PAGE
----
He’s great, he’s always helped me. Even when he taught me back in college he understood that sometimes I didn’t always work as well in a group so he’d let me sit on my own, and just let me be, you know?
It’s great that you’ve got that level of support from him.
Your sound differs quite dramatically from the other acts who are also on the Cool Thing label (Petty Phase, Suspects, BAIT, Asylums). What do you like about these bands? Is there something in their sound that inspires you in your own performances or song-writing?
I think it’s mostly just about being yourself and each band doesn’t really care about trying to be like anyone else. I think that’s what Luke looks for, as well as quality. I really love how different and versatile everyone is. It’s a real support system as well, everyone’s behind each other all the way and that’s what makes it an inspiration for me. Music is music at the end of the day, as long as you can emote to it, it doesn’t matter what genre it is!
You’re about to play your first London headline show for Parallel Lines at The Waiting Room. How are you feeling? What are your anticipations for the night?
I’m hoping I won’t just be playing to my Mum. I’m new to gigging, so I think it’s just about remembering you’re doing it because you love it and to not take it too seriously. I just want to enjoy it, which is actually harder than it sounds. I’m just gonna focus on my band mates and get lost in the music, and if it goes wrong – it goes wrong!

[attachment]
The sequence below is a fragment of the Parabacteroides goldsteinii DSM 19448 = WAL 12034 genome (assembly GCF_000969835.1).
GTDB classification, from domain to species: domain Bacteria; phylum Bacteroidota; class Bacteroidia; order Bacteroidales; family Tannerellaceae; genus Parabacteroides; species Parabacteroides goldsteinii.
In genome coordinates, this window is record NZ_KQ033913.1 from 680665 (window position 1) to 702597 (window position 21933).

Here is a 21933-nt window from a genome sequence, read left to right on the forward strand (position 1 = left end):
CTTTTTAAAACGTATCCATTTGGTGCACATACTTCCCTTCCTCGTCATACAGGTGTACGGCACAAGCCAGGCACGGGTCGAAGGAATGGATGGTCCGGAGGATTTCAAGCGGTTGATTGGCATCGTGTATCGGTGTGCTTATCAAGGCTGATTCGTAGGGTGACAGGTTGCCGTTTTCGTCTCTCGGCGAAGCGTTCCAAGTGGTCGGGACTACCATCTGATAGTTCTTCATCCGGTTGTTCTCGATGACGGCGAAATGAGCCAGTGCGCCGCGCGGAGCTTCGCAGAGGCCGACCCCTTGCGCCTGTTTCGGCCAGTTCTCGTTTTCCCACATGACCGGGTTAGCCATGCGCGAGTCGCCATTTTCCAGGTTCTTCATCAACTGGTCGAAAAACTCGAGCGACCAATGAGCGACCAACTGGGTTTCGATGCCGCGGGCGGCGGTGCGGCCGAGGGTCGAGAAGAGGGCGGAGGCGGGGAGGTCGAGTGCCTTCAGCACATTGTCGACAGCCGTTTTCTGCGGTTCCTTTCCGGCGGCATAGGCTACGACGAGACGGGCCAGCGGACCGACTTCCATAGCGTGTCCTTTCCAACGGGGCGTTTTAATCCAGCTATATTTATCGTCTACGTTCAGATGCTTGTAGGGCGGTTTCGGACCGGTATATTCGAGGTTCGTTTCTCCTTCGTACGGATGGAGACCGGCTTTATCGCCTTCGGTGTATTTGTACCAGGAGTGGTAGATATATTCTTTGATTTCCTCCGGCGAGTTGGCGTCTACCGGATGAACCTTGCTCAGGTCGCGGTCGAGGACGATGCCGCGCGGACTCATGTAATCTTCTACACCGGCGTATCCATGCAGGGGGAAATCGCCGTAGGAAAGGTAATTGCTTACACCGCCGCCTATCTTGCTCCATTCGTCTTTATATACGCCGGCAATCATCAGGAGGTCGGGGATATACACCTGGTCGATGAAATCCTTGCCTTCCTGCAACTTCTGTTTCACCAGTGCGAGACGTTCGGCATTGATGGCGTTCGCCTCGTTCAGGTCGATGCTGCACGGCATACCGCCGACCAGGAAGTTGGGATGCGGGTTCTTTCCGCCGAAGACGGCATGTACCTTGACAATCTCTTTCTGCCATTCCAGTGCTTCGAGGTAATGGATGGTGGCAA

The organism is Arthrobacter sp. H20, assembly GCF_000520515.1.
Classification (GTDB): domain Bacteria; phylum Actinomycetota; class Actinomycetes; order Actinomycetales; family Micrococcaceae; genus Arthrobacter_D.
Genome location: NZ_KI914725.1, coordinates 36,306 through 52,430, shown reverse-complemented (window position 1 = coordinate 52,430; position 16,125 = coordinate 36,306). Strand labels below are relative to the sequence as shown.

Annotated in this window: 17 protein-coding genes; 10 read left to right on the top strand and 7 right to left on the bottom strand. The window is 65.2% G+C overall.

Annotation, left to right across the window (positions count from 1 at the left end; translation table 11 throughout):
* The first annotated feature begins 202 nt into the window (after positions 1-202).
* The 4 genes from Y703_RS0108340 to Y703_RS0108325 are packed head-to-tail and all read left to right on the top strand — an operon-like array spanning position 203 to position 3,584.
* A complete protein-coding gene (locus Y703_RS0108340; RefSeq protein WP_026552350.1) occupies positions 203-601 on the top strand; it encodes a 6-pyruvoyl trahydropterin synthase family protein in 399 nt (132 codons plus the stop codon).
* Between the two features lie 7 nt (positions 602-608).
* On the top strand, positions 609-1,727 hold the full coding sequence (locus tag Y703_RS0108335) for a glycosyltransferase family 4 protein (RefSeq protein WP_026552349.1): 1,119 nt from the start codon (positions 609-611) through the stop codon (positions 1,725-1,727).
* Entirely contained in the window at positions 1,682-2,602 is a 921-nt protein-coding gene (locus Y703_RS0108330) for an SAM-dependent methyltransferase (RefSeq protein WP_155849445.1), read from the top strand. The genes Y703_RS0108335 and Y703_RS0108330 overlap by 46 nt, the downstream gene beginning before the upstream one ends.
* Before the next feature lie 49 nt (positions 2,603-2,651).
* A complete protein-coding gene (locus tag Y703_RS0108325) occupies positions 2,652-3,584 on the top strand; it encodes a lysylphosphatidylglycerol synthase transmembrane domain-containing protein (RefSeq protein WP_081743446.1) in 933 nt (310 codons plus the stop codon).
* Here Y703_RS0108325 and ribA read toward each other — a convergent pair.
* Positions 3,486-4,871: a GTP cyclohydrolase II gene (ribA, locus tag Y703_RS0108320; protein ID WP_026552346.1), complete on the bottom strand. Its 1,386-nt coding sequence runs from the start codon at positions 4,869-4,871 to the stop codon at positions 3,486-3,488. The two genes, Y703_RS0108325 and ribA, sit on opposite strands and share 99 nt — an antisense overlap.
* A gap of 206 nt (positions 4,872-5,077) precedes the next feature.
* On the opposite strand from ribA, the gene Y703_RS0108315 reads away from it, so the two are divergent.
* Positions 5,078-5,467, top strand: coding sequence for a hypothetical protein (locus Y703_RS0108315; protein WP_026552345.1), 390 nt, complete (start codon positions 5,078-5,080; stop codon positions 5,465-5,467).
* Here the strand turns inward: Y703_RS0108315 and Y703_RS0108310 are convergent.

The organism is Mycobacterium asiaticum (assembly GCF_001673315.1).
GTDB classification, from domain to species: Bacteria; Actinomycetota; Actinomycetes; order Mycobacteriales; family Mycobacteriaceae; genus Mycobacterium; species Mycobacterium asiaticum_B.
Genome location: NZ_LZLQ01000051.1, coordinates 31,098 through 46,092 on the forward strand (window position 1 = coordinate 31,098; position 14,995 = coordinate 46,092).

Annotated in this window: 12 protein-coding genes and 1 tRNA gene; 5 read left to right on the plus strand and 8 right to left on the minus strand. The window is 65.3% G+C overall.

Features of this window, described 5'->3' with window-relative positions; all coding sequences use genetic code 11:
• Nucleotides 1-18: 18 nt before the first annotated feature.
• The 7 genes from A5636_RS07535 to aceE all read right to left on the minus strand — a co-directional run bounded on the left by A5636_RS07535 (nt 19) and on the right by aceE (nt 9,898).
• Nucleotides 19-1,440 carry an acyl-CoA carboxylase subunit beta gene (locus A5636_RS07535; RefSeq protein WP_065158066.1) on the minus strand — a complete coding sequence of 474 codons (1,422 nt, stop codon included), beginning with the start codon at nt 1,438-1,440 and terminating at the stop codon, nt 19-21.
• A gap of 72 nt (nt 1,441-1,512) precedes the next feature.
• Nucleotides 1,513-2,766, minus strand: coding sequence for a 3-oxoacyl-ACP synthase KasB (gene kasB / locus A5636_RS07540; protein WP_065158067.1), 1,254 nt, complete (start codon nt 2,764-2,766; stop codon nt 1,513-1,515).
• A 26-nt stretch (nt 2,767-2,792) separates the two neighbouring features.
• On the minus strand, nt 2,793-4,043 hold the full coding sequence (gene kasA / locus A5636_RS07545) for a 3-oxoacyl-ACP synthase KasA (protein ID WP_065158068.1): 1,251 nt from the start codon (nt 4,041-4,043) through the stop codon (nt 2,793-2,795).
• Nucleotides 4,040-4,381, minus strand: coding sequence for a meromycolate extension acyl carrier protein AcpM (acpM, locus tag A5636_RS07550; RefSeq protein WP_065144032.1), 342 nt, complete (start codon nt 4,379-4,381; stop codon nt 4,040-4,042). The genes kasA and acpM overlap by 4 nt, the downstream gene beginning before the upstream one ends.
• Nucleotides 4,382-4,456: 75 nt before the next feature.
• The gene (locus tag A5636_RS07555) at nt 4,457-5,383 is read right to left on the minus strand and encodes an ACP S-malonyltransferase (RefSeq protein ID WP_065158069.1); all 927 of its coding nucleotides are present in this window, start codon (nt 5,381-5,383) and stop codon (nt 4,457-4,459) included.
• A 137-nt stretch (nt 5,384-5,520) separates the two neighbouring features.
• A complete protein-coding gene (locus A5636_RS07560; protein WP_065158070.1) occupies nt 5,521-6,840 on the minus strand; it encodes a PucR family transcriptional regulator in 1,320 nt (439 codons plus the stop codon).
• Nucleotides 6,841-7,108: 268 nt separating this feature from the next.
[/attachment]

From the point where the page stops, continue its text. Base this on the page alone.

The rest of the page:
That’s a good attitude to have! I know you’ve only just started to perform live, but once you’ve established a larger following (which I’m sure you will) do you have a “dream venue” that you’d like to perform in?
KOKO. I love KOKO. We’ve (Cool Thing Records) had discussions about potential followings and finding a following that’s loyal, and not big – kind of like Lucy Rose. I saw her at a festival recently and I went up and spoke to her and we were just having a chat about her music and her little dog, but no-one else really came up to her and knew who she was. I’d like to be like her, to be respected but not be mobbed, you know?
That sounds cool. What new music have you been listening to recently?
This is gonna sound really weird, but I starve myself of music as part of my creative process. I tend to listen to Brian Eno, Philip Glass and drone music because it provokes lots of thoughts and helps me to write my own songs. I’ve been starving myself of music while writing single 3 (listen here to single 2). I have listened to Nothing But Thieves new album though, and Anderson Paak, and I’ve gone back to Bon Iver recently too. And of course, the Cool Thing guys too. I couldn’t help myself in those areas!
Of course! So, what’s next for Beckie Margaret? More song-writing? Recording? Live dates?
Everything really, we’re going to be stepping it up a notch. I’m already working on single 3, I’m working on a cheeky EP, and just getting ready for next summer really. I’m going to make this my project for the final year of my degree too, so very busy. It’s good to be busy though!
Huge thanks to Beckie for answering our questions, and to Cool Thing Records for being as cool as ever. Follow Beckie Margaret on Facebook for more updates.